Is Olsen headed for breakout season?
Who benefits most from Jay Cutler's arrival in Chicago?
After the recent "controversy" caused by Jay Cutler's comments on how much more passionate Bears fans are than the Broncos supporters he left behind in Denver, I'm tempted to say that the ones who will benefit the most from the new quarterback's arrival in the Windy City are the media who cover the team. Let's face it: not since the days of the "punky QB known as McMahon" has there been a team leader with half the personality of Jay Cutler. Besides, it's not like Jim Harbaugh, Steve Walsh, Erik Kramer, Shane Matthews, Cade McNown, Jim Miller, Chad Hutchinson, Rex Grossman and Kyle Orton had anything much to crow about. In the past two decades, the Bears' offense has finished among the NFL's top 10 only four times, never higher than eighth, and not once since 1999.
Camp Confidential: Chicago Bears
The arrival of Jay Cutler has fans, players and coaches alike giddy in the Windy City. Story
After Hester, it's a complete crapshoot. There's Earl Bennett, whose greatest asset appears to be the fact that he played with Cutler at Vanderbilt. If not for that, there's no way he'd likely be in the mix for the No. 2 spot. Former Arena Leaguer Rashied Davis showed flashes in 2008, but caught only eight passes from Week 10 on. And as for rookies Juaquin Iglesias and Johnny Knox, well, they're rookies. Early camp workouts have seen Brandon Rideau and Devin Aromashodu getting a lot of attention from Cutler, and making quite a few catches. So it appears that, at least for Chicago, the answer is that Cutler will be able to do just fine with whatever talent happens to end up in the huddle with him come Week 1. However, with so many interchangeable parts, there's still not a single one, outside of Hester, that you can truly be sure will survive training camp and be on the opening roster.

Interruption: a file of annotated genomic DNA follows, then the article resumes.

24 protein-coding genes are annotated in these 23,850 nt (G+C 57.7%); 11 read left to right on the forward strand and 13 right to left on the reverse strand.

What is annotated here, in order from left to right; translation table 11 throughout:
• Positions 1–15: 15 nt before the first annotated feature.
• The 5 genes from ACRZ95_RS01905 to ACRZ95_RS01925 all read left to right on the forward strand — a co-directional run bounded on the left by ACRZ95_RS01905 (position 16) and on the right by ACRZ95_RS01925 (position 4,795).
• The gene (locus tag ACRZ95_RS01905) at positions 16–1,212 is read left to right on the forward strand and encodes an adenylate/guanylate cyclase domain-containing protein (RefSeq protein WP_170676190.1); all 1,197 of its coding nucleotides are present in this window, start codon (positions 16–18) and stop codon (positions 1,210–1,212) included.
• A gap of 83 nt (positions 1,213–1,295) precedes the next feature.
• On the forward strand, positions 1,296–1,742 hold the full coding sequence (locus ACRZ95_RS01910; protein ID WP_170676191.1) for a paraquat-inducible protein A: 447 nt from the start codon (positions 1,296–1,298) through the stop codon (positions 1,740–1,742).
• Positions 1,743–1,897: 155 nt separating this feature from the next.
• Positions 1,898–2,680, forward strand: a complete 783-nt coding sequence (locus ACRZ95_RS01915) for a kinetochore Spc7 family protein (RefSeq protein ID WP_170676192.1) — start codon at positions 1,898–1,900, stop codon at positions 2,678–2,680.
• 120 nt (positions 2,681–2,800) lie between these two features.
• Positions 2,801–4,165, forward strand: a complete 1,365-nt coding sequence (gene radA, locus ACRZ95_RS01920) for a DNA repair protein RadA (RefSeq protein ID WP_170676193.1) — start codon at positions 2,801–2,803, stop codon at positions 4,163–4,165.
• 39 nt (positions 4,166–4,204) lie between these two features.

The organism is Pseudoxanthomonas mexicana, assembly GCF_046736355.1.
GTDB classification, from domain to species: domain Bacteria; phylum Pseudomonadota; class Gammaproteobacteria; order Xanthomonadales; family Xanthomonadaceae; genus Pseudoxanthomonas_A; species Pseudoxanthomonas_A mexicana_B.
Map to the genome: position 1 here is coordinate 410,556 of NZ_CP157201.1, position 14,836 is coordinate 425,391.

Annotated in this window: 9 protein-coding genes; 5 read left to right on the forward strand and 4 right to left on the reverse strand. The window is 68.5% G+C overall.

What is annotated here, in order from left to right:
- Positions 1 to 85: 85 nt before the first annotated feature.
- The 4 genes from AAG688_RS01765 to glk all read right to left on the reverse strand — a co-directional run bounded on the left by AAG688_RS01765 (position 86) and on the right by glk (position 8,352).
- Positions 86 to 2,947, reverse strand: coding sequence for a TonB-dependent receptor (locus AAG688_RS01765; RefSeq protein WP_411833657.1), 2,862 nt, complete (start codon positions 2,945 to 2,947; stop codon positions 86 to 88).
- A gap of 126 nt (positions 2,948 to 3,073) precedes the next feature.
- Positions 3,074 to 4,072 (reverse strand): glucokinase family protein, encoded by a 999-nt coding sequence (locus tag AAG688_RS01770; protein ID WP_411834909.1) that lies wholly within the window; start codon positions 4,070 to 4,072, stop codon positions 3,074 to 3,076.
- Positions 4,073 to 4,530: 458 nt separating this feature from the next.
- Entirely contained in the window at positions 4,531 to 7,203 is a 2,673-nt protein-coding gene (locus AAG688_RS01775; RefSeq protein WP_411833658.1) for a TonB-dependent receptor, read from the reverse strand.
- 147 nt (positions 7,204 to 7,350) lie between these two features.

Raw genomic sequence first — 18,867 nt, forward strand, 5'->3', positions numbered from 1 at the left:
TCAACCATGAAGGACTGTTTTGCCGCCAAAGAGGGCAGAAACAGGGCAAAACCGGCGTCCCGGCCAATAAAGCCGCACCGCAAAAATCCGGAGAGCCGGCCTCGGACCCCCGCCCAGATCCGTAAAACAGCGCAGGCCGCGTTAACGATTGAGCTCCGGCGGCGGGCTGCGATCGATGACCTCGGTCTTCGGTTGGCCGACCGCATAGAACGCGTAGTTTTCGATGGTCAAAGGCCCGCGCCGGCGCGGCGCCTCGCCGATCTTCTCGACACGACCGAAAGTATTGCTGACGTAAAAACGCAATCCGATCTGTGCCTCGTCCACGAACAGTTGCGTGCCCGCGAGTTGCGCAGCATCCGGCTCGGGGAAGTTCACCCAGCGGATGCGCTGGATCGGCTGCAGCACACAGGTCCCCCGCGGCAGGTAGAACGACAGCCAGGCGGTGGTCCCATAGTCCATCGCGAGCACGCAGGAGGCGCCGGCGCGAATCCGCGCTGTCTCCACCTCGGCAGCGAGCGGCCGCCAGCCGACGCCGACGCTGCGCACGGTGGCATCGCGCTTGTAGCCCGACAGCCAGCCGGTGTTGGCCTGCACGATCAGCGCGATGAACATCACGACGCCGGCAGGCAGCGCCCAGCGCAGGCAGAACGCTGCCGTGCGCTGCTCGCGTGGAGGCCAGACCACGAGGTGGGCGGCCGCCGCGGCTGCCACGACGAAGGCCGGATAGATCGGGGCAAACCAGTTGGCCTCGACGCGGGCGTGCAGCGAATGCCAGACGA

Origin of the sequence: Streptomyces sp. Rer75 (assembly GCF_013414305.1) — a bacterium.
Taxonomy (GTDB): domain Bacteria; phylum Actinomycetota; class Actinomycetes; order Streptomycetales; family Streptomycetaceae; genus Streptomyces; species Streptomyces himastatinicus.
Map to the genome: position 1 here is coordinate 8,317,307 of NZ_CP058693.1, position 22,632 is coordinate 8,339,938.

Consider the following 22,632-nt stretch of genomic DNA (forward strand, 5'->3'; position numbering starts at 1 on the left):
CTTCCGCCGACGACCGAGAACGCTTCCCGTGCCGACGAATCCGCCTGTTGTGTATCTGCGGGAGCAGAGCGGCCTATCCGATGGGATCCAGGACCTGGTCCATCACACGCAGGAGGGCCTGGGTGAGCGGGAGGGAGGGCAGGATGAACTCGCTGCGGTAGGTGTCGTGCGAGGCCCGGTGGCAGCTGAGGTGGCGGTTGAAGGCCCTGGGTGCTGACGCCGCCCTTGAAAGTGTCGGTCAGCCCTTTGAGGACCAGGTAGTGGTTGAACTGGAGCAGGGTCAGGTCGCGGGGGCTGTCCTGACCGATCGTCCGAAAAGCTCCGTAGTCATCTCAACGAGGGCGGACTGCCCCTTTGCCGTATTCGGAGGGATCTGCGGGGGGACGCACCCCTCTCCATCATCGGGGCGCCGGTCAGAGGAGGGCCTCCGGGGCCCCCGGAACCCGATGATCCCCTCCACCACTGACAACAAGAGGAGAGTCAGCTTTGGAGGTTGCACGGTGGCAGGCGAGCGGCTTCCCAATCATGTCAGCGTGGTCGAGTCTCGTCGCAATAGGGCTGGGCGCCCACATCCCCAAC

That's why when it comes to the No. 1 beneficiary on the Bears, we're going to have to look elsewhere.
Olsen has been promoted to No. 1 tight end status, with Desmond Clark no longer splitting time with the first-team offense. He certainly has gotten Cutler's attention early. "You don't find it very often with a guy with that kind of motor and as big as he is and just the way he adjusts to balls," Cutler told the Chicago Tribune. "A lot of guys that big are kind of stiff and they can't really do some of the things he can. He's a huge target and we have to use him the right way." And what is the right way? Using Olsen and running back Matt Forte over the middle in the short passing game to set defenses up for Hester's long sprints downfield.
Last season in Denver, Cutler threw to his tight ends 18 percent of the time, while the Bears threw to their tight ends 30 percent of the time. But by not having to share those targets equally with Clark, Olsen's chances should see -- at a minimum -- a 3 percent boost, and likely much more, since Chicago isn't going to turn its offensive scheme into Denver's overnight just because they traded for Cutler. In fact, in a workout on Aug. 11, who did Cutler look to in the red zone? Olsen, who is clearly already establishing himself as Cutler's go-to guy. That's why Olsen is our projected No. 4 tight end, behind only Tony Gonzalez, Antonio Gates and Jason Witten. And since there's no way he'd be keeping company with those guys without Cutler sporting that "C" on his helmet, Olsen is far and away the biggest beneficiary of this offseason deal.
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